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Should you buy and sell property using bitcoins?

PUBLISHED: 15:09 19 February 2018 | UPDATED: 15:09 19 February 2018

What's the future of the bitcoin?

What's the future of the bitcoin?

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Howard Bailey, of Spire solicitors, discusses using bitcoins for buying and selling properties.

Howard Bailey, Spire Howard Bailey, Spire

This time last year I didn’t think I would be writing a column about using bitcoin for buying and selling properties. The thought of cutting banks out of the conveyancing transaction seems unfeasible, however in December 2017 two new build homes in Essex became the first UK properties to be purchased using bitcoin currency. Since then a few other properties have been listed for sale only in bitcoin and although this is still a very small number, this shift may signify changes for how we will buy and sell properties in the future.

For those who don’t know, bitcoin was launched in 2009 and is a type of cryptocurrency that enables users to make transactions without going through a bank. Bitcoins are used to carry out anonymous digital purchases or transfers, and every transfer or purchase is logged digitally. Cryptocurrency has previously been used for fairly low value transactions, however over the past few months; there has been a rise in people looking to sell their homes for bitcoins rather than cash. In December 2017, the Land Registry also confirmed its willingness to record the property sales completing in bitcoin.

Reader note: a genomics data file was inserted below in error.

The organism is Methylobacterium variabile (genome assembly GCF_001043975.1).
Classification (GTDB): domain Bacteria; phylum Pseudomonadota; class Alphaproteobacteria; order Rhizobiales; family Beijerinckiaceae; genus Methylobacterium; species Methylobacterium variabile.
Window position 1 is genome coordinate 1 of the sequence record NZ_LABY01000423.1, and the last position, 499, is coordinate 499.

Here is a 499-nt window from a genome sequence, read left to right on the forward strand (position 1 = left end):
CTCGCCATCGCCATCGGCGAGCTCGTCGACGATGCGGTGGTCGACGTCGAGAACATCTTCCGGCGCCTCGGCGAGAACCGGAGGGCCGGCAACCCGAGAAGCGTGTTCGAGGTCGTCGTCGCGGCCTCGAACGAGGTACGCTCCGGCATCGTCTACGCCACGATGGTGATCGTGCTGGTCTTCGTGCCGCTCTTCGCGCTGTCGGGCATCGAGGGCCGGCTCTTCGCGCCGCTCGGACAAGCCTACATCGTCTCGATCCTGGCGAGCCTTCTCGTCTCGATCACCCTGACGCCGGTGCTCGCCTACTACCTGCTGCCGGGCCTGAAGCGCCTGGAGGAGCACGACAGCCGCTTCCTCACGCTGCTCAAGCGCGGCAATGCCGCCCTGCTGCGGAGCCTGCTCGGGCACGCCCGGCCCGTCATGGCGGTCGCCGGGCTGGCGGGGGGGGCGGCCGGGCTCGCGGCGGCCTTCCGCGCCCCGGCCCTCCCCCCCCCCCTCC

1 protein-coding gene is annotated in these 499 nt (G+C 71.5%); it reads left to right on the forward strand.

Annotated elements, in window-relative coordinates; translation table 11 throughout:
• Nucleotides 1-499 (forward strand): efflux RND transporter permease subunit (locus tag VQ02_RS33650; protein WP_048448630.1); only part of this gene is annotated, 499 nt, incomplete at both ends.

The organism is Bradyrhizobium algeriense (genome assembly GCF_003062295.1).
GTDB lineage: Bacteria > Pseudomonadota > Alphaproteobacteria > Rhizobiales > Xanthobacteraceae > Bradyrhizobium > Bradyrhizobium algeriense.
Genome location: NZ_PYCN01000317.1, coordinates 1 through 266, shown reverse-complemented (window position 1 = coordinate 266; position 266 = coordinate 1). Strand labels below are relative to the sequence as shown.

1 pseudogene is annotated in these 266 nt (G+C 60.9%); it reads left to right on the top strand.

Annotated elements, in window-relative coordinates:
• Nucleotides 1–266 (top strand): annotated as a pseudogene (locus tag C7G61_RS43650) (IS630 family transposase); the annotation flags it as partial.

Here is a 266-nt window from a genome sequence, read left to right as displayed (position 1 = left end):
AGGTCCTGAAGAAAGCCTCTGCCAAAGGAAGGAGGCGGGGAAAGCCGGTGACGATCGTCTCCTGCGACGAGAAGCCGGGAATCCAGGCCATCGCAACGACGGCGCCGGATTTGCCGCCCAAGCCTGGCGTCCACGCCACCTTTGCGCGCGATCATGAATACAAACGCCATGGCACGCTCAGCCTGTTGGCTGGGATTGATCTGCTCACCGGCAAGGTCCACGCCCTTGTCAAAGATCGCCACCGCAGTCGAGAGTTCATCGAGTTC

The main advantage of using bitcoin is that transactions don’t involve a financial institution and money can be transferred instantaneously. There are risks to consider and although bitcoin has seen significant growth, its value is still extremely volatile. By accepting payment via bitcoin you run the risk that its value could drop overnight. Therefore, given the length of the property selling process in the UK, there is a high chance you could be left out of pocket by the time the sale goes through. Due to this volatility, exchange and completion has to happen simultaneously, which speeds up the process for both the buyer and seller.

The nature of the cryptocurrency will also create some hurdles within the legal profession and in particular with efforts to prevent money laundering. That being said, our learned colleagues in Essex have already worked their way through (presumably) the required verifications steps, and we at Spire Solicitors LLP are in the midst of the process now and we are very much open minded about the challenge.

If you would like to discuss this further, please contact Spire Solicitors LLP on 01603 677077 for all your legal needs.

You can contact Howard Bailey at Spire solicitors, sponsors of this column, by emailing howard.bailey@spiresolicitors.co.uk www,spiresolicitors.co.uk

This column is not a complete statement of the law. Always seek legal advice.

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